Fishing Report January 13, 2021

With frequent cold fronts and variable air temperatures, fishing around Anna Maria Island is comparable to a roller coaster ride. 

On the cooler, windy days during the fronts, fishing is proving to be slightly challenging. With temperatures in the low to mid 50s, it’s hard to muster up the motivation to get out on the water. But have no fear, within a couple days, temperatures are back on the rise and sometimes exceeding 80 degrees. 

This hiatus in between the fronts are when it’s most advantageous to get out and fish. Not only are the clients more comfortable, but the fish seem to cooperate better, too. 

On these warmer days, venturing into Tampa Bay or the Gulf of Mexico is providing to be good for sheepshead. Try the artificial reefs if you don’t have your own secret spots already picked out. Bottom fishing shrimp is luring many sheepshead to the hook as well as Key West grunts, mangrove snapper, porgies and some hogfish. And, if you’re willing to go offshore in depths of 100 feet or more, you may be rewarded with amber jack as well as some large mangrove snapper.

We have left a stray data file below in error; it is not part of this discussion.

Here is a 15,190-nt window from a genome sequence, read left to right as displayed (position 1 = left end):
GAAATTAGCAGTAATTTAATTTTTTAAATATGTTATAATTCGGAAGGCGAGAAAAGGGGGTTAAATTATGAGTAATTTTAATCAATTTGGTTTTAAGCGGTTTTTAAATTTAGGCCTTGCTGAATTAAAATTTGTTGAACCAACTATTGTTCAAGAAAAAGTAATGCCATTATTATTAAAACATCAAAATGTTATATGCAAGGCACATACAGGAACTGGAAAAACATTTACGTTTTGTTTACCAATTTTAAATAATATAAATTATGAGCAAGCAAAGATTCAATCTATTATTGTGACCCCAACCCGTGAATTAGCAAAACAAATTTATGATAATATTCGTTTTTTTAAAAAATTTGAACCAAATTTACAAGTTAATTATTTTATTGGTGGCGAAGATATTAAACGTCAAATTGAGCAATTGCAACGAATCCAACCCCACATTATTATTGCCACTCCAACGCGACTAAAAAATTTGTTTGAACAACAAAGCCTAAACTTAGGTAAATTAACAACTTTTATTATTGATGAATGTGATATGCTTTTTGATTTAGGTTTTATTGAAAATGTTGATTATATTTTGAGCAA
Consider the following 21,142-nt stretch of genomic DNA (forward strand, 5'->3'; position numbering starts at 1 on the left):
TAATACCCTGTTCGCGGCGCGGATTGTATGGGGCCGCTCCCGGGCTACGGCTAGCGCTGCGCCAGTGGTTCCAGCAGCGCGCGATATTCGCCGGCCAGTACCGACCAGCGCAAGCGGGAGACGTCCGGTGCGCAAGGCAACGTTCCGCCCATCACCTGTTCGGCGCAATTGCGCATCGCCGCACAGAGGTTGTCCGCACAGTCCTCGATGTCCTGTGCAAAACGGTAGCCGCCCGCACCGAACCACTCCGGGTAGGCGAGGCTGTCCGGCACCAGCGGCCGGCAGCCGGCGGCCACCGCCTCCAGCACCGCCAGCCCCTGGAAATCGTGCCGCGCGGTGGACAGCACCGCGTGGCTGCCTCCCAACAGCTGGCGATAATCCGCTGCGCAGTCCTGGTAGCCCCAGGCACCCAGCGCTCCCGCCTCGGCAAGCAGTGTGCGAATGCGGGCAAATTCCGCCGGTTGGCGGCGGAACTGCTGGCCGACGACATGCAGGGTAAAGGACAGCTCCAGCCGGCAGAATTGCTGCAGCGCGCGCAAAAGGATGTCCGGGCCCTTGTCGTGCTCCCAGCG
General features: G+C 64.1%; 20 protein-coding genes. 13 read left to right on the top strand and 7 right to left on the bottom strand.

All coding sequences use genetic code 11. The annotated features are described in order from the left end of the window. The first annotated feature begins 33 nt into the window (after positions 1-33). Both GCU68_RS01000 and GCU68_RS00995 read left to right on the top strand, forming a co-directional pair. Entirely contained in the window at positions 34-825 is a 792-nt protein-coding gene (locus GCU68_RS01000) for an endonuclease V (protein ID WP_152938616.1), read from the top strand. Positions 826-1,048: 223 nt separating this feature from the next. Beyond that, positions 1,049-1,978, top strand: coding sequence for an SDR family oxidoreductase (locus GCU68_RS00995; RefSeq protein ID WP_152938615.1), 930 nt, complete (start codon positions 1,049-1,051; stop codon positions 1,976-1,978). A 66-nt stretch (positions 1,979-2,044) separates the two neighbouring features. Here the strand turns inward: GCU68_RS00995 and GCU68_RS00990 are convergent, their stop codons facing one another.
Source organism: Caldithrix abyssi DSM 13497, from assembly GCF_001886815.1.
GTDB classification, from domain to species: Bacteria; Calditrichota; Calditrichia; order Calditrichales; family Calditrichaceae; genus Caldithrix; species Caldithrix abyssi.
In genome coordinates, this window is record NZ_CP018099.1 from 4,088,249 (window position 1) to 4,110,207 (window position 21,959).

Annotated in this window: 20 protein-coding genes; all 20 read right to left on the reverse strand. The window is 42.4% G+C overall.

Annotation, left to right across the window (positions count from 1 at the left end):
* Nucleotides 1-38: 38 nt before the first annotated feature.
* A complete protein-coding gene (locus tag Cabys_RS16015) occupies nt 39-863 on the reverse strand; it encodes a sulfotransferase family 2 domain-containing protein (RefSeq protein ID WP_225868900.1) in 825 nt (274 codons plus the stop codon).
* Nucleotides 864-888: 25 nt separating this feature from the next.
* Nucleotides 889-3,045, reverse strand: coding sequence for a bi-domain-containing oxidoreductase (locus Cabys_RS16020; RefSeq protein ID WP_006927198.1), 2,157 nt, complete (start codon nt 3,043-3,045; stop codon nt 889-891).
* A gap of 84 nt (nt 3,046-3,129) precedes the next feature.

Staying inshore in the bays and Intracoastal Waterway has it’s adding vantages. Drifting and jigging over deep grass flats is yielding pompano as well as bluefish, ladyfish and catch-and-release spotted seatrout. If jigging isn’t your thing, try some canal fishing for sheepshead, black drum and catch-and-release redfish. A medium size live shrimp on a weighted rig will get you on the fish. 

Lastly, casting shrimp along the beaches is producing some whiting, black drum and pompano.

On my own Southernaire charters, I’m finding some catch-and-release redfish around local docks and seawalls. There’s some black drum and sheepshead mixed in, for folks who want to bring a fish or two home for dinner. 

Fishing along the beaches with jigs tipped with shrimp is providing some pompano action as well as some whiting and small sheepshead. 

Lastly, bottom fishing for sheepies around the wrecks and reefs in the Gulf seems to be getting better as the winter progresses.